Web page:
mode friendly lint style tool.  I think some have expected to use
LuaInspect in that latter way, but M.show_warnings is more suitable
for that.

> I'm not too excited about something like Roy for three (partially
> contradictory) reasons:
> 1. I'm fairly happy with what I already have in Lua; I'll be even
> happier camper when some of the type coercion rules go away.

Lacking that, type coercion could be flagged by a static analyzer in
some cases.  More simply, it would also be possible to do this
dynamically via instrumentation.  Say your test suite were to load a
custom searcher function that rewrites all `a .. b` operations with a
function call `_concat(a,b)` that is then evaluated at runtime and
prohibits conflicting types (the idea is related to ).

> 2. I don't see how it helps me with errors like "local foo =
> function()...end; do foo = 123 end". This is something that happened
> to me at least once when I accidentally assigned something to "next"
> without localizing it and it took me a good hour to figure out why my
> code suddenly started failing in a completely unrelated module. In
> fact, I resorted to "git bisect" to find out what really happened.

But in ML style languages, variables cannot be rebound like that.

In LuaInspect, mutable and immutable variables (in terms of binding)
are flagged differently, with the mutables often highlighted in
italic.  Not that someone might really notice this unless their coding
practices made such mutables rare and highlighting settings made them
really stand out.  Ocaml's explicit "ref" (on the TODO list of Roy) is
that type of thing.  Some have said that "const" should be a default
qualifier in C++.

> 3. It doesn't go far enough for me. If we're going to implement some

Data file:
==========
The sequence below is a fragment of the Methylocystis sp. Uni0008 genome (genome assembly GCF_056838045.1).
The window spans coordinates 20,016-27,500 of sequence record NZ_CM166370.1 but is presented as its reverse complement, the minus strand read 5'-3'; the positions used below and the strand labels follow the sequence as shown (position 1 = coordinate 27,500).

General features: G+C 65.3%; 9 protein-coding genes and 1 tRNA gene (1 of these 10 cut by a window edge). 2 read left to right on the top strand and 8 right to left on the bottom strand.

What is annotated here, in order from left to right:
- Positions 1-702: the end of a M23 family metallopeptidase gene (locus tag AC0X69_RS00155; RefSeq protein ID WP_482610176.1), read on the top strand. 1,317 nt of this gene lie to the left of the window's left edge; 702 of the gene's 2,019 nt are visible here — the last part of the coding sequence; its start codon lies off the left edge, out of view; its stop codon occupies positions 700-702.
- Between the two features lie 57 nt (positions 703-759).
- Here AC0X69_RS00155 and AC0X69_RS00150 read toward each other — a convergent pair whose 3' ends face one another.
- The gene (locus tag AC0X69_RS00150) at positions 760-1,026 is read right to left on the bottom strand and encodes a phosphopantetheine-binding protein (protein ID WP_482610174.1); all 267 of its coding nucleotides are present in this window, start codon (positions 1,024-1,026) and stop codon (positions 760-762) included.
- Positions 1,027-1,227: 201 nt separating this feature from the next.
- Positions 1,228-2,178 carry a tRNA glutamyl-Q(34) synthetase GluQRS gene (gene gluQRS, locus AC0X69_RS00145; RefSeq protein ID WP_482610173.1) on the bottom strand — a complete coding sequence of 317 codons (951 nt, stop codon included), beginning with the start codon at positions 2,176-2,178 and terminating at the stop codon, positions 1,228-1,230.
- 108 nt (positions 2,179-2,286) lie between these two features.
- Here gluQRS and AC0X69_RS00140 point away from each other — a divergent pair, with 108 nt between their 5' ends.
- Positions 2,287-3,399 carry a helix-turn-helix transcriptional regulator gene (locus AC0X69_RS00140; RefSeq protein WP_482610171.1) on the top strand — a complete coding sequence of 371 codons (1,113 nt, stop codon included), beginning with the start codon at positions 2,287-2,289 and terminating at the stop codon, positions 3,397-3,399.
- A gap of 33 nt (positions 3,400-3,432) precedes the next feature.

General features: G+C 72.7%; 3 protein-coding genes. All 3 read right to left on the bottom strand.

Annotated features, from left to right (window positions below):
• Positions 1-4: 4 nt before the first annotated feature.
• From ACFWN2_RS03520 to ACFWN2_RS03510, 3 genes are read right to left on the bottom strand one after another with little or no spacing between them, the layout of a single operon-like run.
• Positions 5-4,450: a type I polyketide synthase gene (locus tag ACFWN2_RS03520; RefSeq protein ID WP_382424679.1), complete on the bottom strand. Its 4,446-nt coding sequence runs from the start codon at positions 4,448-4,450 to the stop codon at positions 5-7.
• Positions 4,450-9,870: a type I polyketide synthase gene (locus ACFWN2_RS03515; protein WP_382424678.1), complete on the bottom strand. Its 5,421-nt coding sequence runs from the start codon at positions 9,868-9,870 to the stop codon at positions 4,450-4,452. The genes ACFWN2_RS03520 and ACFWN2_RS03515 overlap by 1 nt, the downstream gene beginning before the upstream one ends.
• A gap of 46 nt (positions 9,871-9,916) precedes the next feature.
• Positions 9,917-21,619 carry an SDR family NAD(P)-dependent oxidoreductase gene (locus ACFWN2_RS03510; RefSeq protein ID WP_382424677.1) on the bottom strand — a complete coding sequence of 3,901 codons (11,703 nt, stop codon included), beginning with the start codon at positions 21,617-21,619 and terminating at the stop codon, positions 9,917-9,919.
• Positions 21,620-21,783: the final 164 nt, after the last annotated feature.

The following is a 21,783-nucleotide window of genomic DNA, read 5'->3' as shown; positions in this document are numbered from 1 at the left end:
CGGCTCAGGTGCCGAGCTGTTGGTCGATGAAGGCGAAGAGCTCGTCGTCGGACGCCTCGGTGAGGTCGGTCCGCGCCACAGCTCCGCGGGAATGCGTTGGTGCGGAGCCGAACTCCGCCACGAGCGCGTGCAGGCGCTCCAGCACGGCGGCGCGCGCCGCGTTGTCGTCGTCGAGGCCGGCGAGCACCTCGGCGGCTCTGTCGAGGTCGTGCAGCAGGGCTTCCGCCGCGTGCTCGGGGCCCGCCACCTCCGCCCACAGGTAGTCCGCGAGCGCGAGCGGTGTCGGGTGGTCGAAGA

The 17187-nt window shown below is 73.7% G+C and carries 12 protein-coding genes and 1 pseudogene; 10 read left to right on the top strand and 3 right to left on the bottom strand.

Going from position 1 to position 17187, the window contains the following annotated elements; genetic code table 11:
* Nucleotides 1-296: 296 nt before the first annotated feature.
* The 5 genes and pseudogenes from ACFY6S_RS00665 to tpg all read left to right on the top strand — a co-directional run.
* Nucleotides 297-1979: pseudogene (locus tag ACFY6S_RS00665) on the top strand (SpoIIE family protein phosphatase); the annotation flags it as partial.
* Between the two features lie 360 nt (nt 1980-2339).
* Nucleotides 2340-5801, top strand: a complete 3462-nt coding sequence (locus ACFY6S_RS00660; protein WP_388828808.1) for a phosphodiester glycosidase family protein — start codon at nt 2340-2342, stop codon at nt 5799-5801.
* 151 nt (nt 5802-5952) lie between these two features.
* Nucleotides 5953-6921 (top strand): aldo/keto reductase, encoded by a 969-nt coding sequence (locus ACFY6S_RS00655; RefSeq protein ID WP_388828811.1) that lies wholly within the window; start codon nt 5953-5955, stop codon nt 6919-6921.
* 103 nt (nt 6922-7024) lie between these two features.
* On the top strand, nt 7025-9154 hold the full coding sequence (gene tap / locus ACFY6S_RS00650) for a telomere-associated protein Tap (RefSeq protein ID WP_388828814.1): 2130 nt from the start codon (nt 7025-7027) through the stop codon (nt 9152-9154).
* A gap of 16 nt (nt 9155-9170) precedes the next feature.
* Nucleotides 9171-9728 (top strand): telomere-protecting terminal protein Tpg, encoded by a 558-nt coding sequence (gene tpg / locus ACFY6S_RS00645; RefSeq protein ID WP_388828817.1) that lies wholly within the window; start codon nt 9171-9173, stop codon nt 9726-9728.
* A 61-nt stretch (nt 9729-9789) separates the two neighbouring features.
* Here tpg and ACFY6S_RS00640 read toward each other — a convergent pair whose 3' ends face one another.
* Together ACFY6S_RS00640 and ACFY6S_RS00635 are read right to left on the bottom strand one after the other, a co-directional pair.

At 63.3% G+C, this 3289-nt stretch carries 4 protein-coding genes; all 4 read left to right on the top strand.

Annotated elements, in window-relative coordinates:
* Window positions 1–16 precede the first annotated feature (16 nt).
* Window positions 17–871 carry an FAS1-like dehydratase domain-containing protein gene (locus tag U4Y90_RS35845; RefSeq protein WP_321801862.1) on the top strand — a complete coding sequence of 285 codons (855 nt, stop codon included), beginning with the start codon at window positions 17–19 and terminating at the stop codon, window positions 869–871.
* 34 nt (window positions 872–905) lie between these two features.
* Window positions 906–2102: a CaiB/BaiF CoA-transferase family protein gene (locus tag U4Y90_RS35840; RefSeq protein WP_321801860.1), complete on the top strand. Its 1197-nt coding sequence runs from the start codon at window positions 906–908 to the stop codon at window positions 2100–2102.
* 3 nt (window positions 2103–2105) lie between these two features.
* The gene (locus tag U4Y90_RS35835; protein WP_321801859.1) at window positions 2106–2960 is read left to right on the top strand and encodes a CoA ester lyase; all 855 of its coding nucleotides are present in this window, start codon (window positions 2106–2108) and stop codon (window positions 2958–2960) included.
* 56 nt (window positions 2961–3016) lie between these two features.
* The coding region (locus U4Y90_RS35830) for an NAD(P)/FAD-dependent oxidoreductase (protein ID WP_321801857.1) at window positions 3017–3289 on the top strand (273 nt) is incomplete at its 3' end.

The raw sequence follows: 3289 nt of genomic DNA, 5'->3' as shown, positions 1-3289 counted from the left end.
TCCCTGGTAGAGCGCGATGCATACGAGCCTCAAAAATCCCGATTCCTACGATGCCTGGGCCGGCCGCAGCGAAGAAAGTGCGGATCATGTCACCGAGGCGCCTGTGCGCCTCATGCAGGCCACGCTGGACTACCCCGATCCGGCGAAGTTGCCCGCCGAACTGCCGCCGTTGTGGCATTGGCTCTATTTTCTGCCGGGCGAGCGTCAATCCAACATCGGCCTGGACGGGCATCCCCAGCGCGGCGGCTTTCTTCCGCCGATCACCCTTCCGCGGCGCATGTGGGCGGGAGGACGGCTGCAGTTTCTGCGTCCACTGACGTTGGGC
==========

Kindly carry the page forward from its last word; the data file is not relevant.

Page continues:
> form of static typing/inference, I'd prefer to see something similar
> to F# that includes the notion of units
> (

I've used that type of thing with a C++ analyzer.  in C/C++/D, a
related topic is "strong typedefs".  It's also related to your point
of preventing implicit type conversions between types that share the
same implementation (e.g. two types that alias to number).

> In terms of the actual implementation, it may be interesting to look
> at how to implement this as an optional component using static type
> inference and hints (possibly in comments to preserve compatibility).

Some options if, unlike Roy, one wants to stay within Lua syntax but
give hints to an analyzer:

  - special comments.  Upside: versatile and ignored by Lua `load`.
Downside: a little awkward ("--[]" looks like minus).

    local function get_distance(time --[s])
      local rate = 5 --[m/s]
      return rate * time
    return get_distance(5 --[s])

  - Hungarian notation:  Upside: versatile.  Downside: could be more
implicit; m_per_s also is more verbose than m/s

    local function get_distance(time_s)
      local rate_m_per_s = 5
      return rate_m_per_s * time_s
    local time_s = 5
    return get_distance(time_s)

    - unit constants: Upside: natural syntax.  Downside: how to
specify function parameter types?

    local S = 1
    local M = 1 -- dummy variables, intended only for analysis

    local function get_distance(time)
      local rate = 5*M/S
      return rate * time
    return get_distance(5 * S)